A constant presence at the coach’s chair during wife Saina Nehwal’s matches, Indian badminton player Parupalli Kashyap says he is eager to take up full time coaching once he retires from the game.

However, he says retirement is the last thing on his mind right now.

The former world number 6, Kashyap has set a target of qualifying for the Tokyo Olympics - which many feel is a tough task for him.

Currently ranked 55, Kashyap -- a 2014 Commonwealth Games champion -- has not reached a semifinal of a top-tier tournament (Super series or Super 500) in close to four years. He reached the 2017 US Open Grand Prix Gold final and also won the Austrian Open International challenge in 2018.

“I enjoy coaching and would love to take it forward in future,” Kashyap said after recording his fourth win, a sublime 21-11, 21-13 triumph, over Thailand’s Tanongsak Saensomboonsuk to enter the quarterfinals of India Open here.

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“But I am not done yet (as a player). I want to perform this year and make it to the Olympics again. So, don’t count me out of Olympics. I want to be in contention of a medal and not just participate,” said the Hyderabadi, who had reached the quarterfinals at the London Olympics in 2012.

In 2015, Kashyap was inside top 10 before a series of injuries -- knee, shoulder, hamstring, shin, back, abdomen -- saw his ranking slip and his fortunes dwindle. Now 32, Kashyap is drawing inspiration from the tennis legends Roger Federer and Rafael Nadal to make a comeback.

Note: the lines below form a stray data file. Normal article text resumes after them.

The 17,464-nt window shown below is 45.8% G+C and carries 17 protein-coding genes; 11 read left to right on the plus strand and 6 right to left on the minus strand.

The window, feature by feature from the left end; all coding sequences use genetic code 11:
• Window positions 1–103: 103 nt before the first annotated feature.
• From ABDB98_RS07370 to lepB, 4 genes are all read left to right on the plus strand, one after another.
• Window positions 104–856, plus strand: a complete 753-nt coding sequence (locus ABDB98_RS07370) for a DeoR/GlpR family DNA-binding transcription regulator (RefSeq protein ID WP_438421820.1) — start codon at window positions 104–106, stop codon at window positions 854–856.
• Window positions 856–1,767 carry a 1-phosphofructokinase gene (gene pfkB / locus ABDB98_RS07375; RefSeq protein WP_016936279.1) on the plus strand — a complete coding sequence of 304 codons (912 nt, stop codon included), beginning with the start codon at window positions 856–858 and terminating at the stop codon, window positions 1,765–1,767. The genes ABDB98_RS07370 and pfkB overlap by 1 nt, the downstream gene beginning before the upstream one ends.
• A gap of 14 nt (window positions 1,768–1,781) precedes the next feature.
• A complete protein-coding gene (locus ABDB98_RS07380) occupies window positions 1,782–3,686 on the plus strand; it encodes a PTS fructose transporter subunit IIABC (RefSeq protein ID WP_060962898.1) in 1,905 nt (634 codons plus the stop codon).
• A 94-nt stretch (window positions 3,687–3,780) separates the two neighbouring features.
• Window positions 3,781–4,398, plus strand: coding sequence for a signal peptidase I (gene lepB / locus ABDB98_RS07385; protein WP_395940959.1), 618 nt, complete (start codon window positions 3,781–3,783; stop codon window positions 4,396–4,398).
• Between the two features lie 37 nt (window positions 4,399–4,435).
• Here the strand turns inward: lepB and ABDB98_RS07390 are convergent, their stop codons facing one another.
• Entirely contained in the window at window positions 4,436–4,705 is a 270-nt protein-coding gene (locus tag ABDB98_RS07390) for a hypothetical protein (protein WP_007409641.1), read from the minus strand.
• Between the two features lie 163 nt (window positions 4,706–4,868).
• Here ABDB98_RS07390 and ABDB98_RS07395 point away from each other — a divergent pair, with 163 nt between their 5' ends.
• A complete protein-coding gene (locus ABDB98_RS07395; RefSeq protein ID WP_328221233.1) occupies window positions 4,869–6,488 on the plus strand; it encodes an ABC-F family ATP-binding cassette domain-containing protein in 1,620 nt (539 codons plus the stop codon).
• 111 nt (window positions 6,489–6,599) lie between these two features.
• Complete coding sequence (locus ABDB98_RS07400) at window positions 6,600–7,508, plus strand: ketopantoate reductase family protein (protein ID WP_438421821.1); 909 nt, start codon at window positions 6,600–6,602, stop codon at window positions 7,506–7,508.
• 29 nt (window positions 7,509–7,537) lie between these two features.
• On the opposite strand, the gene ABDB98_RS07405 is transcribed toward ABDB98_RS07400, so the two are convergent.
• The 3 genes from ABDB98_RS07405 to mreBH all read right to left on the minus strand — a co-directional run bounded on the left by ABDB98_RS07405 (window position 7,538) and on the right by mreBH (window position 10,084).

“It is tough because I’ve been No.1 from my country for a long time. Missing Olympics (2016) was a big drawback for me. I want to give my best and prove myself. I think I have the game and experience, but it’s just about my body being all right for the next few months,” he said.

“Lin Dan and Lee Chong Wei have been competitive in the mid 30s and have not retired. And we have seen how Federer and Nadal have been able to make comebacks despite injuries.”

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Kashyap no more plays with a strapped shoulder but if he has to come up the ranks, his body has to support him.

“I’m still struggling with my fitness. I can’t lie about it. I have been playing a lot of tournaments. Post injury, 2016 and 2017 were very hard. Even in 2018, I wasn’t getting any kind of rhythm. I am struggling,” he said. “There were two stints where I missed tournaments and practice because of a shin fracture and back pain. I am still struggling.”